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Mihaela Moscaliuc opens are brilliant scholarly essay with this:
A cartoon by Matthew Diffee, published in the August 5, 2002 issue of The New Yorker shows a man answering the phone. "I'm sorry—you have the wrong language," the caption reads. You may have guessed: the man is white, casually elegant, presumably an intellectual, or at least a reader, if we are to go by the usual stereotypes: thick glasses and a thick tome he has bookmarked with his finger. Someone has interrupted his reading. Someone has assaulted his ears with foreign sounds. This someone needs to be put in his/her place: my way or the highway. This someone either owns the wrong tongue or has reached, by accident, a tongue (English) for which he/she is “wrong”—i.e., unsuitable. Either way, the non-English speaker needs to be reminded of the unassailable right of the English language to be the “right” language. The man’s genteel, if perfunctory, “I’m sorry” and his mismatching facial expression (perhaps offended, perhaps repulsed) capture the tenor of some of the prevalent concerns about the future of the American national language. Today, the anxiety stamped on the man’s face would be exacerbated by on-going debates on bilingualism/multilingualism and on the potential of immigration reforms to forestall, decelerate, or accelerate transformations within dominant national discourses.
And closes it thus:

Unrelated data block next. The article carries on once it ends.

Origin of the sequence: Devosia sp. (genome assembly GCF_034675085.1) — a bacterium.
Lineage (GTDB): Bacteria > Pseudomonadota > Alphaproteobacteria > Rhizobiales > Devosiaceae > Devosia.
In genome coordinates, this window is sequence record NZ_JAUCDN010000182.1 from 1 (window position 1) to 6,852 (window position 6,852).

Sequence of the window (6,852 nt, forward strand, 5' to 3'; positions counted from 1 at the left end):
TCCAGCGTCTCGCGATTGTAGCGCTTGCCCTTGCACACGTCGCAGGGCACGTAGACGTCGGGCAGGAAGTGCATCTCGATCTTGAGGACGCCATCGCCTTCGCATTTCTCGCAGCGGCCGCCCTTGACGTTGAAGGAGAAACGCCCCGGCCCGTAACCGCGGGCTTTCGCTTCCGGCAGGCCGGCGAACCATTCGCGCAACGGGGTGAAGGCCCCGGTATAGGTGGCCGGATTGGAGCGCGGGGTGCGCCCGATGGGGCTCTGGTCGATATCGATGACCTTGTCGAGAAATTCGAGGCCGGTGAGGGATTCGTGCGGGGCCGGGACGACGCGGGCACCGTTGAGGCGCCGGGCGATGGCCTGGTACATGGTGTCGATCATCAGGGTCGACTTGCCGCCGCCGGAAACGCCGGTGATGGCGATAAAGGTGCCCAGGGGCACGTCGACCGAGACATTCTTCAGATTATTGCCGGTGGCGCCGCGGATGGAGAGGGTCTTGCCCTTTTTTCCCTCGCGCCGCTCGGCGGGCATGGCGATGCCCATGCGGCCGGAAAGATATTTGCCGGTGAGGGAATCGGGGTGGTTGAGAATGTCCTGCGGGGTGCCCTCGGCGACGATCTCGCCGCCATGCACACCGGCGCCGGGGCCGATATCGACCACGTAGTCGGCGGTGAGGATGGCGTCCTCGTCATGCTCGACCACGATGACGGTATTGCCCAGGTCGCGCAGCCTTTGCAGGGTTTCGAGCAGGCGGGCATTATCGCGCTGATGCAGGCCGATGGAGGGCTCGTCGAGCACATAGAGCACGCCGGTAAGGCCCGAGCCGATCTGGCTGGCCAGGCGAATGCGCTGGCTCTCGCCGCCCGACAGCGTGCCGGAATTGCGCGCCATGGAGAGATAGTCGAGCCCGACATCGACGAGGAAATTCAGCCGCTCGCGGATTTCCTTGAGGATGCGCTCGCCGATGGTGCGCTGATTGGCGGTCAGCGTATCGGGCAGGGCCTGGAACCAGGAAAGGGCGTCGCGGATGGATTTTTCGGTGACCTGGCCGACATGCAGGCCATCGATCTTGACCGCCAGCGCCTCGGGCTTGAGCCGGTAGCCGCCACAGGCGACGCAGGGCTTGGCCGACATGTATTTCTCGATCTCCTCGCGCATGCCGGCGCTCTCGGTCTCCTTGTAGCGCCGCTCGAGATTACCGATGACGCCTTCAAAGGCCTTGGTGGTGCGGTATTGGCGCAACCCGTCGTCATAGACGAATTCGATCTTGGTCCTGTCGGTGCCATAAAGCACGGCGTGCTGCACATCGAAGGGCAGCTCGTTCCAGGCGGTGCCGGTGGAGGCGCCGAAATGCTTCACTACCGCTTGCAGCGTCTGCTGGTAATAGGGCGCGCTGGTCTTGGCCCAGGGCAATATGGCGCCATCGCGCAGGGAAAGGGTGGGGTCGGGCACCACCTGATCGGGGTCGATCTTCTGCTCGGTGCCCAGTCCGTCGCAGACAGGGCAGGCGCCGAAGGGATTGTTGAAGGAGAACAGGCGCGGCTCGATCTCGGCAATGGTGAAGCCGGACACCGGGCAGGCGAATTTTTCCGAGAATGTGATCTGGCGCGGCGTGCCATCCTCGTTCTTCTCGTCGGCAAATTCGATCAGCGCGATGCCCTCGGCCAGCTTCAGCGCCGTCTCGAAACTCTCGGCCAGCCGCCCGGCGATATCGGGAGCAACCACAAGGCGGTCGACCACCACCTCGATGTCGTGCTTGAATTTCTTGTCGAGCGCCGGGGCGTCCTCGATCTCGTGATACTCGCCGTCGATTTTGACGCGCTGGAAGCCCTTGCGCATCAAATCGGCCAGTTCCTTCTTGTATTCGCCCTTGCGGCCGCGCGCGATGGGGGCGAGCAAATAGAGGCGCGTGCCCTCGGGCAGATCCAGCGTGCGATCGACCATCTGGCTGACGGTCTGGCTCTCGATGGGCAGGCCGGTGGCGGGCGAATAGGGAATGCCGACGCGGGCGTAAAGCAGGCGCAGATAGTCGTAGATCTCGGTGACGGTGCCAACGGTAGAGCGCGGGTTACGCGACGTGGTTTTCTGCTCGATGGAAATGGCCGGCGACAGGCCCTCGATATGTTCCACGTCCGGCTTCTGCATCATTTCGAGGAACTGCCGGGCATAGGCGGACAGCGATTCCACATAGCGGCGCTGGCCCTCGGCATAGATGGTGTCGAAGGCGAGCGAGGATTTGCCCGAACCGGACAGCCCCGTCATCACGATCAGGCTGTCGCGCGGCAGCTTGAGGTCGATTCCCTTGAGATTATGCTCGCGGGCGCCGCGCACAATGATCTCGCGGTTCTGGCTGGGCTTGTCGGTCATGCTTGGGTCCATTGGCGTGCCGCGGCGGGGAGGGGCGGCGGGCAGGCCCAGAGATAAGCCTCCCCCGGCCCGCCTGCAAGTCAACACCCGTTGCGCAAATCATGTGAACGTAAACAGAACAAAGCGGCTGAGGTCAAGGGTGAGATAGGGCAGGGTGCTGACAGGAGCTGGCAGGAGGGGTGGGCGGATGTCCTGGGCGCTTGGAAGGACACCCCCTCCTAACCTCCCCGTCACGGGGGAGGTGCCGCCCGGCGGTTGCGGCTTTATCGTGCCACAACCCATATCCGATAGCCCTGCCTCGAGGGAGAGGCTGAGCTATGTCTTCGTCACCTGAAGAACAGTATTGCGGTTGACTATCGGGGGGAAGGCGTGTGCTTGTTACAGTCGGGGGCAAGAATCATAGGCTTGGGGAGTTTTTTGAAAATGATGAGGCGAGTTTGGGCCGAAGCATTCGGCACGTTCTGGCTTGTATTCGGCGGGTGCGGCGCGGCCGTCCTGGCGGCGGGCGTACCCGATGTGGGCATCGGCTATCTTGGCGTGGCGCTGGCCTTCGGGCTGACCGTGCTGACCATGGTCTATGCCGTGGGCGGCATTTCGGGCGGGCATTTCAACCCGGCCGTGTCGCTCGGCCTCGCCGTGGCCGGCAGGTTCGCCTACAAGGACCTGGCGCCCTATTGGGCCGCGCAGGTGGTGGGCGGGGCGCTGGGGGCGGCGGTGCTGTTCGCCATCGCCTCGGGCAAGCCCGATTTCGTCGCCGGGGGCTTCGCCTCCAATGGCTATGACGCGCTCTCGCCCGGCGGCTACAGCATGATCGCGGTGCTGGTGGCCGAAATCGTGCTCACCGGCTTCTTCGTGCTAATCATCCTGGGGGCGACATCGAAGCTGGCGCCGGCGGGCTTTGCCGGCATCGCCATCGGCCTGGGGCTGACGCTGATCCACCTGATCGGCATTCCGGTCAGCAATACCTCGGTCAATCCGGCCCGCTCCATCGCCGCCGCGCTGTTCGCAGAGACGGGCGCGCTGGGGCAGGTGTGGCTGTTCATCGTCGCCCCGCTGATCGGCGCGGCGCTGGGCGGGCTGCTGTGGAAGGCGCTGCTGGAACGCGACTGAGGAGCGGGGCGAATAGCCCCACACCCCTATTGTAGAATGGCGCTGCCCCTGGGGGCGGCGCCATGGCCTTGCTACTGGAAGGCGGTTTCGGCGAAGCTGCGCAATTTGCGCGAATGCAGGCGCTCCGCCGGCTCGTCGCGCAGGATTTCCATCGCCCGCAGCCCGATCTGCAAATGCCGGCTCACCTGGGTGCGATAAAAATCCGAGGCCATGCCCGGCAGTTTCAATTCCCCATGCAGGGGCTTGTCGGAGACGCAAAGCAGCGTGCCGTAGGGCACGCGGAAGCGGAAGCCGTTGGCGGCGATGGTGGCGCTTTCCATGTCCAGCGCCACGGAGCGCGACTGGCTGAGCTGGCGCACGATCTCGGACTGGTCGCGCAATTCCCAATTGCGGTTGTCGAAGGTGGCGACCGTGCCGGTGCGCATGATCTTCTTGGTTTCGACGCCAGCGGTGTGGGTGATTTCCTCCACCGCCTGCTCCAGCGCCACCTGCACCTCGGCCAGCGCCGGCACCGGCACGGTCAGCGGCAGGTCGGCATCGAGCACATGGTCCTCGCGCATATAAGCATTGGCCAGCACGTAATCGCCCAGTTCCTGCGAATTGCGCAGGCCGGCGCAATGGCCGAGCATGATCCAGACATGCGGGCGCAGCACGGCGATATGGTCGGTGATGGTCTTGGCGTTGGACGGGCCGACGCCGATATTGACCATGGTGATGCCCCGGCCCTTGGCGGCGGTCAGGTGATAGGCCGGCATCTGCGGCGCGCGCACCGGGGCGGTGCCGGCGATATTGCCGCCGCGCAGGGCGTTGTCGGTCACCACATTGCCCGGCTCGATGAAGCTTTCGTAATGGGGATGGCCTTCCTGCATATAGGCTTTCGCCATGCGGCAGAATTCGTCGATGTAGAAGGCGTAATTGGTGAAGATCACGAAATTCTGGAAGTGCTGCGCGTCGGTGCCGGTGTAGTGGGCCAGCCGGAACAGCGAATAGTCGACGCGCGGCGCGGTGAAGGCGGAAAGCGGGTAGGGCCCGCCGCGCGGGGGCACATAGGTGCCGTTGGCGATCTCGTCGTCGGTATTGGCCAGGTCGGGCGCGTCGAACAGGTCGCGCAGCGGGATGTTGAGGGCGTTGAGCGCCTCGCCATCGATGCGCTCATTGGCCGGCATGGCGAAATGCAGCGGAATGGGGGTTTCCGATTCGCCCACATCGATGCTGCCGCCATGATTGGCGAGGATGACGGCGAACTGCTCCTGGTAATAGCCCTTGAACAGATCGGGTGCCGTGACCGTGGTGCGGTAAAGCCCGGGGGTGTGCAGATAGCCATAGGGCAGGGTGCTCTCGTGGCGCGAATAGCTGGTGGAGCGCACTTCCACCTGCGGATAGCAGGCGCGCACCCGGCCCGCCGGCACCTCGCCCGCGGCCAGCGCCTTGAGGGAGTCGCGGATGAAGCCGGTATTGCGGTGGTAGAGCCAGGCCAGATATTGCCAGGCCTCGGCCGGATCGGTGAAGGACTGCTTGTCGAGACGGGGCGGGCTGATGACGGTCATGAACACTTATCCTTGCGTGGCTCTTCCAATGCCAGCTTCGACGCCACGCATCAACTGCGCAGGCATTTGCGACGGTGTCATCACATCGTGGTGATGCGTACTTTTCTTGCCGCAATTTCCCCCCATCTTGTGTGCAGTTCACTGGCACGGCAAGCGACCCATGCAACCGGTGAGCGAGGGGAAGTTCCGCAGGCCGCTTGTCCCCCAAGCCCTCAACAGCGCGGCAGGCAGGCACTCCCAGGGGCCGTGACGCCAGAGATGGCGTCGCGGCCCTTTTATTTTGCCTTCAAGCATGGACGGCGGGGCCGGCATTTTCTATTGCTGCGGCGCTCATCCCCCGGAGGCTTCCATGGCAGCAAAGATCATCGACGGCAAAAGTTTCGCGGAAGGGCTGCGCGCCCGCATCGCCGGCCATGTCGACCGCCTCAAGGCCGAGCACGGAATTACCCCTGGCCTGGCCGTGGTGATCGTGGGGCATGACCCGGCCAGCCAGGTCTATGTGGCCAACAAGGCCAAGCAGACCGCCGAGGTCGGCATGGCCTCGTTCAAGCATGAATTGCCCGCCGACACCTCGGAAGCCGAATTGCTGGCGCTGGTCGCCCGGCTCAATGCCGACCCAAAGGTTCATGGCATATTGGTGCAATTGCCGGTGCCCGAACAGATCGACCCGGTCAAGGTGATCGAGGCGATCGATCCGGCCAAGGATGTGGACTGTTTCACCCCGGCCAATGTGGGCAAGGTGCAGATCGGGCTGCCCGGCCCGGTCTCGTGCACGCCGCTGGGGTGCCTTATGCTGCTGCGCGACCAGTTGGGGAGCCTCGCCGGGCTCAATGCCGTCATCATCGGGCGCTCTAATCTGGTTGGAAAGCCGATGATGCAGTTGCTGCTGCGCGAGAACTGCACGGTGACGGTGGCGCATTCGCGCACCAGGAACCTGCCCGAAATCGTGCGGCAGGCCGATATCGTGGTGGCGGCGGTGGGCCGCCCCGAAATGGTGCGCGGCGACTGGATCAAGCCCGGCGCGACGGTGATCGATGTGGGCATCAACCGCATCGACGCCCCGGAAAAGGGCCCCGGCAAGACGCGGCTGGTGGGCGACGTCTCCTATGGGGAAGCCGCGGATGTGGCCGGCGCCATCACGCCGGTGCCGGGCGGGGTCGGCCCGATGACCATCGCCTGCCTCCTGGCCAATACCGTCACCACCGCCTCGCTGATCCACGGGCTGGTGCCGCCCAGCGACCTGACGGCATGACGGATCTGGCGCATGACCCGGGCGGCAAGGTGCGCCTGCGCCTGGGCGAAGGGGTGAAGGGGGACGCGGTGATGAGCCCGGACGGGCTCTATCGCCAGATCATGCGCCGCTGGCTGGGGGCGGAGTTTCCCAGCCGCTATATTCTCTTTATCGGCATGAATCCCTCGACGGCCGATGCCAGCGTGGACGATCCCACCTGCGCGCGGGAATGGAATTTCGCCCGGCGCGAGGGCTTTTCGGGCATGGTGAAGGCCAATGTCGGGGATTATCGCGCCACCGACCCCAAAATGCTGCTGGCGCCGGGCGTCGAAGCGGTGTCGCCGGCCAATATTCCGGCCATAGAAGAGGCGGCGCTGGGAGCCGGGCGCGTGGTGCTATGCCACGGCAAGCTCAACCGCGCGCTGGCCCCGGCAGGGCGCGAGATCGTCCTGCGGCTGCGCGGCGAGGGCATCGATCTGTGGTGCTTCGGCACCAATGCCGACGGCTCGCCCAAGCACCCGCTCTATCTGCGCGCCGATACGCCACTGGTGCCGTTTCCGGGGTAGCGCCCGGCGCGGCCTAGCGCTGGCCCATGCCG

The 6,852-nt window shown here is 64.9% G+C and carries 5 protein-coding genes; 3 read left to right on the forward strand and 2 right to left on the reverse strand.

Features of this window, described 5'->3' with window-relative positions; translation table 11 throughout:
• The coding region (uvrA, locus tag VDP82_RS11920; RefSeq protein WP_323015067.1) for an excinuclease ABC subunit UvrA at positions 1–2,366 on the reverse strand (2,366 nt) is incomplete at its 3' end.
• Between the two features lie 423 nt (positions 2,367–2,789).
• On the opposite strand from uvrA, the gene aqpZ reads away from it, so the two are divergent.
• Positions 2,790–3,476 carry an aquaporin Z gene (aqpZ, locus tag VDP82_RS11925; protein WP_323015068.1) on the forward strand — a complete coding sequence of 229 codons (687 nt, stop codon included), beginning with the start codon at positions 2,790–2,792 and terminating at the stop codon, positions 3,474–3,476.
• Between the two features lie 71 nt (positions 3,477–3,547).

We know that American English has always been, and continues to be, a language-in-the-making, regardless of our chronic fears of contamination, but we do not know, of course, the extent to which the non-English languages of the nation will (be able/allowed to) participate in such processes of transformation. We do know, however, that the recombinant dictions of Nuyorican, “borderlands,” and Chicano poets (as those mentioned here, as well as others, such as Victor Hernández Cruz, Giannina Braschi, and Guillermo Gómez-Peña) have the poetention of exacting change. Moreover, these poets are not alone, of course, in recalcitrating against the ethnocentrism of English. Others, such as Kimiko Hahn (in “The Izu Dancer”), Barbara Jane Reyes (in Poeta in San Francisco), and R. Zamora Linmark (in The Evolution of a Sigh and in other works), make visible in their poems the dialogues and clashes between languages and cultures and unsettle, in the process, various hierarchies of values upheld by the dominant culture. Their use of Spanish, Japanese, Chinese, Tagalog, Filipino English (Taglish), or Hawaii creole, and direct engagements with issues of translatability interrupt and disturb — productively, I would argue - normative readings practices. Perhaps in time these poets will alter reading expectations as well, making us less likely to respond with “Sorry—you have the wrong language.”